4.5 out of 5 Stars!
The album Pioneers was a fun discovery for me. I’d never heard of Sweden’s Siena Root prior to 2015, and with Pioneers being its fifth studio album, I’m still angry it took me so long to unearth the band.
Anyway, Siena Root has a sound eerily reminiscent of early ’70s Blues-based Hard Rock/Heavy Psych groups, the music of my youth. With fierce and feisty interplay between guitar and Hammond organ on most tracks, along with a solid rhythm section and in-your-face production, this release seems almost as if members of Deep Purple, Uriah Heep, Bloodrock, Steppenwolf, and perhaps even Grand Funk Railroad got together with members of more current “retro acts” such as Witchwood, D’Accord, Black Bonzo, Hypnos 69, etc. to release this collection of tracks.
Actually, in my opinion, the instrumentation on Pioneers is probably closest to Deep Purple, but a mixture of that band’s first two lineups. For instance, the tune “Going Down” is quite similar in style and atmosphere to Deep Purple’s “Black Night,” while the song “Root Rock Pioneers” brings to mind the bluesy “Lazy” from the Machine Head album. And in truth, other tracks such as “7 Years,” “The Way You Turn,” or “Spiral Trip” also seem as if any of them could have been outtakes from Purple albums, therefore, any fans of that sound/style will likely find this album of interest.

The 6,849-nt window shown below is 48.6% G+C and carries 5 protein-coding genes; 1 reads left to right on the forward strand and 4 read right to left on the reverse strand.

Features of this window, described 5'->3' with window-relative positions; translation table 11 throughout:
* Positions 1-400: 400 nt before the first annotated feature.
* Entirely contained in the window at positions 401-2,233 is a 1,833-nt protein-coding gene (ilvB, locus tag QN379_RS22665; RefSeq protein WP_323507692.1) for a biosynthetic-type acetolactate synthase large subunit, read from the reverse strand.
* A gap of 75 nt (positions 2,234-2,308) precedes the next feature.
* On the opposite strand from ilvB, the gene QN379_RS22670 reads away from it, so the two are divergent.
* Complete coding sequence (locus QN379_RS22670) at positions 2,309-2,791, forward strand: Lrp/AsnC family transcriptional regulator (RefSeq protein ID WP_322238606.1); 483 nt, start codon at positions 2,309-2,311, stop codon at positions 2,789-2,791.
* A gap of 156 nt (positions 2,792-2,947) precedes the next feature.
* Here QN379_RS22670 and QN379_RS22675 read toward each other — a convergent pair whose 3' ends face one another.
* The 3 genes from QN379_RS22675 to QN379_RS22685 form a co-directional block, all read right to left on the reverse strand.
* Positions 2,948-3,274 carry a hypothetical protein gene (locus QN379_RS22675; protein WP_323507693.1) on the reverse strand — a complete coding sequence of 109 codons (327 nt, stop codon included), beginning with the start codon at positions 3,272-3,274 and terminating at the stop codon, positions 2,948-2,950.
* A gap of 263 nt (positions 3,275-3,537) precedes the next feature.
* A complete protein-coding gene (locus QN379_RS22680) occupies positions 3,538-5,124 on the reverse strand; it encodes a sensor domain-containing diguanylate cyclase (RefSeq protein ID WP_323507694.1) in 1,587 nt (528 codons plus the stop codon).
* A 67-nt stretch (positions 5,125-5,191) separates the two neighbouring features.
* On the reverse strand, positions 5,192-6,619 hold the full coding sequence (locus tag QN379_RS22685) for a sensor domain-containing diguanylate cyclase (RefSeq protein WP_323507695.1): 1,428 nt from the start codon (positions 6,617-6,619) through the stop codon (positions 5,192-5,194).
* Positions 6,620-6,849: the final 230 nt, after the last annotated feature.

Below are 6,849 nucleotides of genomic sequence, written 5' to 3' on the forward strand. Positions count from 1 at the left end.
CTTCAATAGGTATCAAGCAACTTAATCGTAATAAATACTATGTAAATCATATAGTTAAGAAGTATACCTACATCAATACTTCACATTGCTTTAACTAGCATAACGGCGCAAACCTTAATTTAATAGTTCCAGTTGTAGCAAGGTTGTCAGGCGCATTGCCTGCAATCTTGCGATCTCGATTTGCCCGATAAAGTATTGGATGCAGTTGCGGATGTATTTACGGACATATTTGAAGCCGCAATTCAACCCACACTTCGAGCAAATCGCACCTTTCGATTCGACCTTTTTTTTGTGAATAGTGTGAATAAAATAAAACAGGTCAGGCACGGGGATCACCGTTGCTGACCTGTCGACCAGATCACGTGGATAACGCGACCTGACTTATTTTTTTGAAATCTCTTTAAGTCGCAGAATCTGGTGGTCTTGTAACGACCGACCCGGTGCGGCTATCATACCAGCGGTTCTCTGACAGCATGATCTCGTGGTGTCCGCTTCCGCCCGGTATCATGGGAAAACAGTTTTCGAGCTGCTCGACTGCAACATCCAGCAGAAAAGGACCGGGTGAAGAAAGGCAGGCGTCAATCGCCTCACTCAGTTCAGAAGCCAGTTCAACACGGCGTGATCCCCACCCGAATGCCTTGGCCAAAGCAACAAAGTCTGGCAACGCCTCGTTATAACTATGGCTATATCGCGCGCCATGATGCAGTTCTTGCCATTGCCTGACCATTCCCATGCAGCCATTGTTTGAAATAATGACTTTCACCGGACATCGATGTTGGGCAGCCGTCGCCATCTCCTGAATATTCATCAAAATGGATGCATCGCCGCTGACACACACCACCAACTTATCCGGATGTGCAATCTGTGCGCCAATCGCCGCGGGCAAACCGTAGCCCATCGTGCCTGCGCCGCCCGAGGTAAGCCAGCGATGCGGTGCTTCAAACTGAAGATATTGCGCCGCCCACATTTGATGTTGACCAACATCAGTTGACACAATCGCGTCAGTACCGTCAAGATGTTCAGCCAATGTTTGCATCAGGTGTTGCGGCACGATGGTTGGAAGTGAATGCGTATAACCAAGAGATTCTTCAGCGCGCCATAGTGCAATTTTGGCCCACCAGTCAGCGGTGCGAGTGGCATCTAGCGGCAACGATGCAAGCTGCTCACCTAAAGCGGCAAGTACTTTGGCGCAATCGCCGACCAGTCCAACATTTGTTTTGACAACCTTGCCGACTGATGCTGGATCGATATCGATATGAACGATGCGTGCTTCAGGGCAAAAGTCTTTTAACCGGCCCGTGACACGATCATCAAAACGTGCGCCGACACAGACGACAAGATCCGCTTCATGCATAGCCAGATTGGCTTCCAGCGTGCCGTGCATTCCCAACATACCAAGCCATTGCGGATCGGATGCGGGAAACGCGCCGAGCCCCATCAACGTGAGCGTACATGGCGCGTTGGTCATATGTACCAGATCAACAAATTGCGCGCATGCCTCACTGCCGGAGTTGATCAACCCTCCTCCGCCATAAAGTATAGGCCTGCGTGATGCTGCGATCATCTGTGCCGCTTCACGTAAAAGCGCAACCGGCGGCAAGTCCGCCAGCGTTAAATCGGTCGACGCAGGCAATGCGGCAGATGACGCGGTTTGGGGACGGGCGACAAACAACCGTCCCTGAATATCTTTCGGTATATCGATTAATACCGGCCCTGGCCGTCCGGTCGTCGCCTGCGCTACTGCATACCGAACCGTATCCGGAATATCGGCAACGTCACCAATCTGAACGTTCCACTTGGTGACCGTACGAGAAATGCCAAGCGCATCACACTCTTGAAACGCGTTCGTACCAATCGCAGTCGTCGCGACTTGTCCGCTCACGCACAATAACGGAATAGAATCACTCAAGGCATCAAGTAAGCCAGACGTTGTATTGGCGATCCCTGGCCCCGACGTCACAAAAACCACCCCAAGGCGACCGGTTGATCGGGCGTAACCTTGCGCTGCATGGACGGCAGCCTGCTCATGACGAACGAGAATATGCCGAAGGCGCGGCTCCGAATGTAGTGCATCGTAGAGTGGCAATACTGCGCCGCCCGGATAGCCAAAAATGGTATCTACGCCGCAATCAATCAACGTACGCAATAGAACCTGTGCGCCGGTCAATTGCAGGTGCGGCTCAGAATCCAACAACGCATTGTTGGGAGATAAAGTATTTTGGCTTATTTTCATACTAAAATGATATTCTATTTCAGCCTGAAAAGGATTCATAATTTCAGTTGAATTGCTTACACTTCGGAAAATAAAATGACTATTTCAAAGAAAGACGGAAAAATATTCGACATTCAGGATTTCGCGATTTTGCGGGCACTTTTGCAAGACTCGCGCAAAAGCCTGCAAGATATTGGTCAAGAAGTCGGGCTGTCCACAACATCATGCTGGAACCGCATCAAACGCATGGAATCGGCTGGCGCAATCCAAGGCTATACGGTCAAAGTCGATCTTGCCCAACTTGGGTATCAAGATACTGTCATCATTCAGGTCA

And the vocalist (Jonas “Joe Nash” Ahlen, the newest one) reminds me of a cross between Rod Evans (Deep Purple/Captain Beyond) and—especially at the end of the more Doors-inspired “In My Kitchen” or during “Root Rock Pioneers” or “Keep On Climbing” when he really gets raspy—James Rutledge (Bloodrock). Although Ahlen doesn’t possess the widest of ranges (ie. no Ian Gillan here…as I said, closer to Rod Evans), he’s darned accurate with a gutsy and energetic delivery, perfect for this style of music. And nowadays, after thoroughly investigating the band’s back catalogue since originally writing this review in 2015, I’ve come to the conclusion that, of all Siena Root’s singers, both male and female, fronting the group since its formation back in 1997, Ahlen is probably my favorite among them.
Regardless, although the band’s back catalogue is quite enjoyable, I’ll admit to not being overly enamored with the experiments in Raga Rock that tended to overwhelm the previous studio album (2009’s Different Realities). But thankfully, the band abandoned those “Raga experiments” in favor of concentrating once again on creating the Hard Rock/Stoner Rock/Heavy Psych it did so damned well on its first trio of albums. And not only that, but Siena Root somehow added an extra zing to Pioneers, a special quality that continually entices me to add it to my “current playlist” time and time again.